Putin signs decree recognising Crimea as sovereign state

Monday 17 March 2014 21.44
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Vladimir Putin will address a special joint session of the Russian parliament tomorrow
Vladimir Putin will address a special joint session of the Russian parliament tomorrow
People hold Russian flags as they celebrate the referendum result at the central square in Simferopol, Crimea (Pic: EPA)
People hold Russian flags as they celebrate the referendum result at the central square in Simferopol, Crimea (Pic: EPA)
Russian armoured vehicles drive on the road between Simferopol and Sevastopol
Russian armoured vehicles drive on the road between Simferopol and Sevastopol
Pro-Russian elements celebrated Crimea referendum decision to rejoin Russia
Pro-Russian elements celebrated Crimea referendum decision to rejoin Russia
Putin signs decree recognising independent Crimea

Russian President Vladimir Putin has signed a decree recognising Crimea as a sovereign state.

It comes after the Ukrainian region declared itself independent and applied to join Russia following a weekend referendum.

The decree posted on the Kremlin's website appeared to be a first step towards integrating Crimea as a part of the Russian Federation.

The decree, which took effect immediately, says Moscow's recognition of Crimea as independent is based on "the will of the people of Crimea".

Crimea's leaders declared a 97% result in favour of seceding from Ukraine in a vote condemned as illegal by Kiev and the West.

The Crimean parliament formally proposed that Russia "admit the Republic of Crimea as a new subject with the status of a republic".

Mr Putin will address the issue at a special joint session of the Russian parliament tomorrow.            

The United States and the European Union earlier imposed sanctions, including asset freezes and travel bans, on a small group of officials from Russia and Ukraine.

Russian forces took control of Crimea in late February following the toppling of Ukrainian president Viktor Yanukovych.

There had been deadly clashes between riot police and protesters who tried to overturn Mr Yanukovych's decision to reject a trade and cooperation deal with the EU and seek closer ties with Russia.

US President Barack Obama imposed sanctions on 11 Russians and Ukrainians blamed for the military seizure, including Mr Yanukovych, and Vladislav Surkov and Sergei Glazyev, two aides to Mr Putin.

Mr Putin himself was not on the blacklist.

Amid fears that Russia might move into eastern Ukraine, Mr Obama warned Moscow at a White House press briefing that what he called further provocations would only increase Russia's isolation and exact a greater toll on its economy.

"If Russia continues to interfere in Ukraine, we stand ready to impose further sanctions," he said.

A senior US official said Mr Obama's order cleared the way to sanction people associated with the arms industry and targets "the personal wealth of cronies" of the Russian leadership.

In Brussels, the EU's 28 foreign ministers agreed to subject 21 Russian and Ukrainian officials to visa restrictions and asset freezes for their roles in the events.

The EU did not immediately publish the names.

Minister for European Affairs Paschal Donohoe represented Ireland at today's meeting in Brussels.

He said the EU meeting also condemned Russia's veto of a UN Security Council Draft Resolution on Saturday.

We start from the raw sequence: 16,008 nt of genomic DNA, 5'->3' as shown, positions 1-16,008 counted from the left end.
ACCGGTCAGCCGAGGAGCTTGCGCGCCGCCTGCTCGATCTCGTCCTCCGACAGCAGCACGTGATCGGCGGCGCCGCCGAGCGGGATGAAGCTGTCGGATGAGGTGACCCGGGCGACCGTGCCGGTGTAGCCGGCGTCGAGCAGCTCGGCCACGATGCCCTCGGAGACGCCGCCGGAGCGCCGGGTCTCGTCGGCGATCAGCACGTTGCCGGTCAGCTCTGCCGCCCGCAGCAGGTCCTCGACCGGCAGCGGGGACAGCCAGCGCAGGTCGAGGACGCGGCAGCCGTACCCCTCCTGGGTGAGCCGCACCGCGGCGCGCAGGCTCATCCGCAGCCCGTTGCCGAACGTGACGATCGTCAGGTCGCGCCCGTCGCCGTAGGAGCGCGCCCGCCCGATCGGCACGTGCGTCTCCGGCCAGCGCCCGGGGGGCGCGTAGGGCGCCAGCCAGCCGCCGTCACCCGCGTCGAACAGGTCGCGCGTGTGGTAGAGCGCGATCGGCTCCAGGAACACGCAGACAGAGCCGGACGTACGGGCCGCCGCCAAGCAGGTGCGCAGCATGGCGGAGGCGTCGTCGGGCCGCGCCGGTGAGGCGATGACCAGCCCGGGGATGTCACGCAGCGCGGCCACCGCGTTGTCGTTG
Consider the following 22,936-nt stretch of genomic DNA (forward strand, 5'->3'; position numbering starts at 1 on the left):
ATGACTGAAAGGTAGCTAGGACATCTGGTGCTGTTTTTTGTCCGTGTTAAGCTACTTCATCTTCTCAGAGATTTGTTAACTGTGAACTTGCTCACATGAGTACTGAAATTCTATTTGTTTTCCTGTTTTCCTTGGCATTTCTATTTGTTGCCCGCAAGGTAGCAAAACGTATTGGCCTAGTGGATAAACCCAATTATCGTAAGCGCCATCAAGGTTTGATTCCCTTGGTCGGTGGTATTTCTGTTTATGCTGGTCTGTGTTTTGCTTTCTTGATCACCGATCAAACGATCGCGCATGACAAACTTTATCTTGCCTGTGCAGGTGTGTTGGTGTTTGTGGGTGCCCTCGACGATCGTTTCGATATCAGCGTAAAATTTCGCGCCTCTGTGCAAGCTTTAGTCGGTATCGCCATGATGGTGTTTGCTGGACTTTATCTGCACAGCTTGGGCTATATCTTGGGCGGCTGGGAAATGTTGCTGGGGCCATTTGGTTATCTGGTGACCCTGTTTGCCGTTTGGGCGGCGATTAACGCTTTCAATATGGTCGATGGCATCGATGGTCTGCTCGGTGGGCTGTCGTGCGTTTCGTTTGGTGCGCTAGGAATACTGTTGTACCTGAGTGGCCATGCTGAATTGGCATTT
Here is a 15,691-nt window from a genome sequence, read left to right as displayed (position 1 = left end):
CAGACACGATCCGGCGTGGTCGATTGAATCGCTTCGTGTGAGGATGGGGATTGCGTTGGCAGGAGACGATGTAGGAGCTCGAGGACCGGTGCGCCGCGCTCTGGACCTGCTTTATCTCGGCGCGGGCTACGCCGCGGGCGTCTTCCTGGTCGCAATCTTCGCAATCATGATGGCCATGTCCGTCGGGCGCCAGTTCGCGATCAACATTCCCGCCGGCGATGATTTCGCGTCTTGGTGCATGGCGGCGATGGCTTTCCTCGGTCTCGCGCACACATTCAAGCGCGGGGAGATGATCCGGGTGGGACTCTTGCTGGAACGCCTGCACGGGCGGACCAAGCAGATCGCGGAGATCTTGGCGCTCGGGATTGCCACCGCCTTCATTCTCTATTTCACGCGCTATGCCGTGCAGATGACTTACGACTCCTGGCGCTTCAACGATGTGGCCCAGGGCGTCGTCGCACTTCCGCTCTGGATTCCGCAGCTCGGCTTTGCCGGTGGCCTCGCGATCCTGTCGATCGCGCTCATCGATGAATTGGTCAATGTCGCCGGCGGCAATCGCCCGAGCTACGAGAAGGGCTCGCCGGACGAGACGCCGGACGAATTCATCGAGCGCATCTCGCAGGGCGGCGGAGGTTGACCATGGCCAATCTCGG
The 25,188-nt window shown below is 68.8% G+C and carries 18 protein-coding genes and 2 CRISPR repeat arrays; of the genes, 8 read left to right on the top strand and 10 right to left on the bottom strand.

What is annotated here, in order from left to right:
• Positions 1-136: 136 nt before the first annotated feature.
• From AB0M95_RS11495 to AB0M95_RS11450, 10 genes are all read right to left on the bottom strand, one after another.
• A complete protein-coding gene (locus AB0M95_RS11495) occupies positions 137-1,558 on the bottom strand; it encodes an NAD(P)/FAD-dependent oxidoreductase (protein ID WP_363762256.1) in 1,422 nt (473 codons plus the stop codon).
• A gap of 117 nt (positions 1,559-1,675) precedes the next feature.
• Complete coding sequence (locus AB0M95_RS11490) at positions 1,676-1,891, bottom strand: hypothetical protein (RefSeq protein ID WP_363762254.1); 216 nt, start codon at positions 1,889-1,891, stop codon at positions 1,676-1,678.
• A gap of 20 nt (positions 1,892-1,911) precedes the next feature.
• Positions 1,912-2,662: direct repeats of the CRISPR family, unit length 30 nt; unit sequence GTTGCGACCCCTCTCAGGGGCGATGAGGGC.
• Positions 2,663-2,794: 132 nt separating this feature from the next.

He added: "The decision to temporarily remove customs duties on Ukrainian exports to the EU was also sanctioned. This will further bolster Ukraine and demonstrates a commitment on behalf of the EU to seek ways to economically support Ukraine during this time."

Washington and Brussels said more measures could follow in the coming days if Russia does not back down and formally annexes Crimea.

A senior Obama administration official said there was "concrete evidence" that some ballots in the Crimea referendum arrived in some Crimean cities pre-marked.

Russian Deputy Prime Minister Dmitry Rogozin, who was named on the White House sanctions list, suggested that the measures would not affect those without assets abroad.

US and EU response 'crucial'

The Ukrainian Ambassador to Ireland has said the response from the EU and the United States to the disputed referendum could be crucial in preventing the conflict in Ukraine spreading elsewhere.

Speaking on RTÉ's Morning Ireland, Sergei Reva said the US and the EU response to the referendum would be important as aggressive actions from Russia in Crimea could put the world on the brink of what he termed as "a new Cold War".

"The response from Brussels, the response from other Western countries is very ... crucial, because all Europe and all the world is now in very dangerous situation."

Mr Reva said he believed Russia's aggression in Crimea should not be tolerated in the 21st century.

He accused Russia of trying to spark an anti-Ukrainian movement in the eastern part of Ukraine, and not just in Crimea.

Any talk of a truce between pro-Moscow and pro-Kiev troops in Crimea would be welcome due to the continued risk of military conflict there, he said.

Responding to Mr Reva's comments, the Russian Ambassador to Ireland insisted that the referendum was "completely legal".

Maxim Peshkov said that more than 85% of the population had taken part in the vote; the vast majority of whom wished to rejoin the Russian Federation.

Mr Peshkov claimed that any sanctions imposed upon Moscow would be a doubled-edged sword, and equally painful for Europe and the US.

The ambassador said that while Russia, the EU and the US were partners in trade, economics, and diplomacy, Moscow also had strong links with other countries around the world.

Mr Peshkov said that Russia's military base in Crimea was "legal and legitimate" and that pro-Russian forces in the region were not being boosted by additional troops being sent from Moscow.